Science off the Sphere

My favourite astronaut is back in space. That’s right, the legendary Don Pettit (@astro_Pettit) is up on the International Space Station on Expedition 30. He previously was one of the engineers on Expedition 6 in 2002/03.

Don Pettit is a pretty incredible guy, he has so much enthusiasm for science, more than Brian Cox! It’s what he does in his spare time on the station though that’s most impressive. As can be seen in videos, he’s constantly pondering experiments and things to test in the zero-g of space. In the short amount of time off the astronauts have he films videos showing and explaining amazing scientific phenomena. Back on Expedition 6 he did ‘Science Friday’s‘, and now on Expedition 30 he’s doing ‘Science off the Sphere‘.

It’s truly is amazing the things we’re missing out on down here. In his first video of this expedition he demonstrates some interesting facts about knittin’ needles and water. And what’s best, he gets you involved too. He leaves a question to be answered at the end and you get to contact him with your answer.

Not many astronauts have done anything similar to Don, which is a shame, because it’s really important. It gets not only interesting facts across but gets younger people interested in science, gets them asking themselves questions and so on. This is something that should be continually encouraged.

I’ll leave you with two of his latest videos. First, the knittin’ needle experiment (watch it just to hear how he says knittin’ needle, it’s amazing!) and then his latest video on how astronauts can drink from cups (something previously not possible, it had to all be done through straws). Enjoy.

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Life looks for Life

Warning: This post is not based on much, if any, science. It is merely my opinion and pure speculation.

An article in the Guardian that someone linked to me annoyed me slightly today. It shouldn’t really have annoyed me, but I was up early for work so it did. The article was titled ‘Aliens may destroy humanity to protect other civilisations‘.

Now, first of all, to all you naysayers out there, there is an extremely high probability that other intelligent life (by intelligent in this respect we mean capable of deep space radio communication) exists in the galaxy and the Universe. The maths doesn’t really allow us to be the only life in the Universe.

We all think of aliens as if they’d be similar to us (two arms, two legs, and so on) but this is highly improbable. We only have two arms and two legs as a result of random events that happened in the first days of evolution. Despite what they may look life and their differences, an intelligent civilisation is surely going to have a similar morality though, right?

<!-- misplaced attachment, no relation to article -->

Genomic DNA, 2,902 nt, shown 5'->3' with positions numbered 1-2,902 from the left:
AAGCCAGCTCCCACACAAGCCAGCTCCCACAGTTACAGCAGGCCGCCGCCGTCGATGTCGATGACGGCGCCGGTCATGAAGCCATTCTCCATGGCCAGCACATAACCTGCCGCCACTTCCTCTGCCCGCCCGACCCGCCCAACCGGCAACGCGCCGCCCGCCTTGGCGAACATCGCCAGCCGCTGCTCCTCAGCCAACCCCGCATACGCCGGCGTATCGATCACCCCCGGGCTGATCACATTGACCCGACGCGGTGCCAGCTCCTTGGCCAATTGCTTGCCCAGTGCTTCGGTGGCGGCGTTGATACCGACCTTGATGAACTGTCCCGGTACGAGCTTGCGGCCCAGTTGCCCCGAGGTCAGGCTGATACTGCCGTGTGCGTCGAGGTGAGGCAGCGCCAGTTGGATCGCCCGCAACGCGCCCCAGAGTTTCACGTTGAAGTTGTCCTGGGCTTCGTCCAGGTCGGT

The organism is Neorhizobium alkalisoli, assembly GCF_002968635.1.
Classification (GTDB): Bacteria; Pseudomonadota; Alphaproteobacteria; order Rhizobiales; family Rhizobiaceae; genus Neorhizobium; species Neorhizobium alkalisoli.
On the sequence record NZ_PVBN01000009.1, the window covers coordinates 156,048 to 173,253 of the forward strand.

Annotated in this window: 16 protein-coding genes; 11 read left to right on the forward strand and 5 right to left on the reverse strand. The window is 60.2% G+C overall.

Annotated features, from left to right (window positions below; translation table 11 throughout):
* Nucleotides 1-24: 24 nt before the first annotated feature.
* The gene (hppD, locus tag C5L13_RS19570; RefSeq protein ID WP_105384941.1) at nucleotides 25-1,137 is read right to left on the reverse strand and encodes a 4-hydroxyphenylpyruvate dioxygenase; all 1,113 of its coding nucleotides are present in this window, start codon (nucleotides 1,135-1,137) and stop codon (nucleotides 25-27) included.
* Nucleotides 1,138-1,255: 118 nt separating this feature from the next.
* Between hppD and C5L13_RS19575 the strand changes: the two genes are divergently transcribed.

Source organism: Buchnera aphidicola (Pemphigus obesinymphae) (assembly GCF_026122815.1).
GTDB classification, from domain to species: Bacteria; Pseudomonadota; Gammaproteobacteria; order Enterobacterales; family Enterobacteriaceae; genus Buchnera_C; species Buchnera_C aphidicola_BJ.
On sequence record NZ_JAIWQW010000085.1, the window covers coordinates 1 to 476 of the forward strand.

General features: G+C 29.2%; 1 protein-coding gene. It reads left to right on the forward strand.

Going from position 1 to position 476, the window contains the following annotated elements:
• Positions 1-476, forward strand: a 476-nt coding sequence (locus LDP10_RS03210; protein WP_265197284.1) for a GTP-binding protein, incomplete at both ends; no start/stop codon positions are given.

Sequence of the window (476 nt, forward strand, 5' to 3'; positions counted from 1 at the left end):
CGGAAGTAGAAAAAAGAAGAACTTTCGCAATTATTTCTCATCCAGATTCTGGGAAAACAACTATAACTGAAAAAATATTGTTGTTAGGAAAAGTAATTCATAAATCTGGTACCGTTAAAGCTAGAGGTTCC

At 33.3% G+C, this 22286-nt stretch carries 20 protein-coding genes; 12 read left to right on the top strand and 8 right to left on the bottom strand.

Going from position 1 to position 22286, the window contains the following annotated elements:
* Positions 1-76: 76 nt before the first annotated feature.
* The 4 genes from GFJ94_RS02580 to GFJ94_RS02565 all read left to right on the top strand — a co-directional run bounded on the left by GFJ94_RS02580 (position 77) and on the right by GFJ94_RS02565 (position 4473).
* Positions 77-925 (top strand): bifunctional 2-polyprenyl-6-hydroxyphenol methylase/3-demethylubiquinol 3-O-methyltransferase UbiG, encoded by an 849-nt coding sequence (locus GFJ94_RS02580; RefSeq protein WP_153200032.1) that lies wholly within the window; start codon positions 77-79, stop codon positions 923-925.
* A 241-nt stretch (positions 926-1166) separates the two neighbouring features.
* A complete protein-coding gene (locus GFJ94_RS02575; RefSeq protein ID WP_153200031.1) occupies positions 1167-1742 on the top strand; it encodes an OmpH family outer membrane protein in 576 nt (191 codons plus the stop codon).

A more advanced civilisation than our own would be well past the point of destroying themselves, they’d have learnt the dangers as we are doing now. We’d have science and mathematics in common. Mathematics is the only universal language and it’s how we’d commune with them upon first contact. These aliens would be curious. Perhaps they’d been searching for other life in the galaxy too, they’d finally know that they aren’t alone, as would we. Even if they’d already discovered other life finding more would be an astonishing discovery.

Why would they see us as a threat (as some of the article suggests)? An advanced civilisation wouldn’t be afraid of a new, relatively under-developed civilisation emerging. They’d embrace it, right? They wouldn’t want to destroy us. They wouldn’t need resources from our tiny planet. They wouldn’t destroy us for our water, water’s one of the most common compounds in the Universe. There’s plenty of other planetary systems with far superior resources for them to use than the dwindling supplies on the Earth.

It’s all we humans have ever done, we are an exploring species. We crave to know more, to explore further. Life looks for life.

 

When We Left Earth – What the Shuttle Meant to Me

I was reading through the Radio Times to see if there was anything cool on the telly soon. It was a warm, sunny day in July 2002 and I found a programme that had caught my eye. I highlighted it and said to my dad “can we record this please?” I was 11 and cable had yet to be introduced to our lonely corner of the village. A good friend and neighbor however had more money than the rest of us in the cul-de-sac and had this thing called Sky along with a funny dish stuck to his house. He could record it for me, and he did!

The programme was called ‘Rocket Men of Mission 105’ and the description in the Radio Times had read something like ‘the story of a mission to space’. The next day the neighbor bought up the programme recorded onto VHS for me (Yes VHS) and I sat down to watch it with an un-blinked glaze in my eyes for just under and hour. Here, I think, my obsession with space began.

Since then I’ve missed maybe only two or three launches. I managed to persuade my parents to let me wake up in the early hours to see some night launches. I recall one time getting up at something like 3am to see the launch of Endeavour. In the time before YouTube existed I recorded the launches onto VHS so I could watch them again and again.
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